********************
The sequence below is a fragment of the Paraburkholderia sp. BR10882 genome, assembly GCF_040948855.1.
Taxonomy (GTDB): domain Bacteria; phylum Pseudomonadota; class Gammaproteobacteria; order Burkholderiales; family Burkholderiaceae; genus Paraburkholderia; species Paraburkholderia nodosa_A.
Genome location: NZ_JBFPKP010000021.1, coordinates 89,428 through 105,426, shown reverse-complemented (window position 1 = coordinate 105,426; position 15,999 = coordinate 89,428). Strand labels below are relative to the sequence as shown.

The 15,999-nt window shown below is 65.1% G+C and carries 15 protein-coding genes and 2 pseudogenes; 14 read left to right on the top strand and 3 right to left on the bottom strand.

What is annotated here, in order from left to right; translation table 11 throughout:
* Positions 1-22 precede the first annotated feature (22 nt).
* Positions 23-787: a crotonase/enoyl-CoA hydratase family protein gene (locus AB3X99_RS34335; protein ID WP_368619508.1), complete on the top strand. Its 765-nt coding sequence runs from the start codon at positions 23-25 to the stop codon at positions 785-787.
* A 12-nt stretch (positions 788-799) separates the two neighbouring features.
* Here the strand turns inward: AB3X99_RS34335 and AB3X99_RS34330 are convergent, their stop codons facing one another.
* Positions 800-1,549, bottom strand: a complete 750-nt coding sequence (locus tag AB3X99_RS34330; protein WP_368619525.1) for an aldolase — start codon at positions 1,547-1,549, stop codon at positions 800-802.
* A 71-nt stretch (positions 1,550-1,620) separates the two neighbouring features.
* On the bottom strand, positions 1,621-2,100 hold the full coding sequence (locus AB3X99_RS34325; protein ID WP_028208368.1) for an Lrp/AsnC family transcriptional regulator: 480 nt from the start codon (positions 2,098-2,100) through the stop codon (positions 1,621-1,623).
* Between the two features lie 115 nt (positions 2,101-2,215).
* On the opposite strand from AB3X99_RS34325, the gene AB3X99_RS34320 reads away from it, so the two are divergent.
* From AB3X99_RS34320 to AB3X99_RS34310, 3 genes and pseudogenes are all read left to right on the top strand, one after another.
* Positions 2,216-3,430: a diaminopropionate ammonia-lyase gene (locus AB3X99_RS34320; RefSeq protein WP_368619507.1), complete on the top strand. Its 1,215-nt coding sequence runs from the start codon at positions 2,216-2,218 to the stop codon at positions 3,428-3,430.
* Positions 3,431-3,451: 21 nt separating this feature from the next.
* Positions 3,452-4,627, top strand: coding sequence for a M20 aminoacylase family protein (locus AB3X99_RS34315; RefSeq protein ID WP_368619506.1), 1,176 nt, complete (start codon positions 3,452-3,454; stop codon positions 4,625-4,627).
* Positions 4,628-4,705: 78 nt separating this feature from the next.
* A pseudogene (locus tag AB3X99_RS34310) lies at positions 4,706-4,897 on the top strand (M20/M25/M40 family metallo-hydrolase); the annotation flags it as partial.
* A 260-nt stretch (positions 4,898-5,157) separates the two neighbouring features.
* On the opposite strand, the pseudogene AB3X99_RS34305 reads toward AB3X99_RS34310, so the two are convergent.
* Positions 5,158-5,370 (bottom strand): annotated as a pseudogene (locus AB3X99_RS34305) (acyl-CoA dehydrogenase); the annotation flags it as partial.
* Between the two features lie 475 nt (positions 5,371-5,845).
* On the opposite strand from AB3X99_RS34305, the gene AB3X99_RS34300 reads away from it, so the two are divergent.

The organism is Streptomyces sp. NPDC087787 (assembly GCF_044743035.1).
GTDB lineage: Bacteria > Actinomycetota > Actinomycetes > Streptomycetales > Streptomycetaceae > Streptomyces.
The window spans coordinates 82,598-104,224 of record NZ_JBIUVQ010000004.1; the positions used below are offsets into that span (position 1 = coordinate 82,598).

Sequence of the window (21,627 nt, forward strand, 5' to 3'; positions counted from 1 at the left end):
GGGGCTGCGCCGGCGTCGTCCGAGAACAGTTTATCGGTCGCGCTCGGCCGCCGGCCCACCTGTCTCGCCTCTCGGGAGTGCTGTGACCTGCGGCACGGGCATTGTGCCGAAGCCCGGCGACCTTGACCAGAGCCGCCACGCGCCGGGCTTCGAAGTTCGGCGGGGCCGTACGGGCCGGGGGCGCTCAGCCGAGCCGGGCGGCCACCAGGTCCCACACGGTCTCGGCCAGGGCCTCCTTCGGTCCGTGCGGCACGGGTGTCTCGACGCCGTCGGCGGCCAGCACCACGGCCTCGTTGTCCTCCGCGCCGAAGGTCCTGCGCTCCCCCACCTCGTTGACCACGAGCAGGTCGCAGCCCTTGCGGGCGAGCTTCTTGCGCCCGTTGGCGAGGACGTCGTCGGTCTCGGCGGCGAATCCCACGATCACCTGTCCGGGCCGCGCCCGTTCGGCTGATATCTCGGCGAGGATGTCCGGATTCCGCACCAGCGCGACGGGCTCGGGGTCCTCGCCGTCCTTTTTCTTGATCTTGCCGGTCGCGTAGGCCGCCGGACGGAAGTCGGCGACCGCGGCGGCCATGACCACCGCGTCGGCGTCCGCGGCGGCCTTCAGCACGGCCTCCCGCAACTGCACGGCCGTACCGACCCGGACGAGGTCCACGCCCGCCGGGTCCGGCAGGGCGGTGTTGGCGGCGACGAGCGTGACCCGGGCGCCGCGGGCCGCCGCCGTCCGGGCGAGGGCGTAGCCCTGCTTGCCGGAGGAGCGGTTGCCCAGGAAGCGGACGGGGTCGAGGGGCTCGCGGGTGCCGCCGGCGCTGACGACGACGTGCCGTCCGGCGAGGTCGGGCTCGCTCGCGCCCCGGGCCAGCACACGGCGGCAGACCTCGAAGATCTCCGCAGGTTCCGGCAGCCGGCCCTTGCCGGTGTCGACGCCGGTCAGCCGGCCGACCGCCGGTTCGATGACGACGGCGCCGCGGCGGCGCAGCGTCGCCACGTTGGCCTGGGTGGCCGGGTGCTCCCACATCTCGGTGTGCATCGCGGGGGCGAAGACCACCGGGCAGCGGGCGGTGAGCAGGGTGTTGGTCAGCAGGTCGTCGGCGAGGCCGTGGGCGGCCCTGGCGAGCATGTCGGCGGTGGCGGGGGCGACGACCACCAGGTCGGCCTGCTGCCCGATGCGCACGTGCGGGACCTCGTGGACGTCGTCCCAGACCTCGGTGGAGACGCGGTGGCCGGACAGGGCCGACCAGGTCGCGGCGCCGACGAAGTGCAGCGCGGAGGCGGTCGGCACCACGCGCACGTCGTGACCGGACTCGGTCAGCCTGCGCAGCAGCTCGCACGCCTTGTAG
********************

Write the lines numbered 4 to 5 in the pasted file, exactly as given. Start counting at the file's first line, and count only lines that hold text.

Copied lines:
The 15,999-nt window shown below is 65.1% G+C and carries 15 protein-coding genes and 2 pseudogenes; 14 read left to right on the top strand and 3 right to left on the bottom strand.

What is annotated here, in order from left to right; translation table 11 throughout: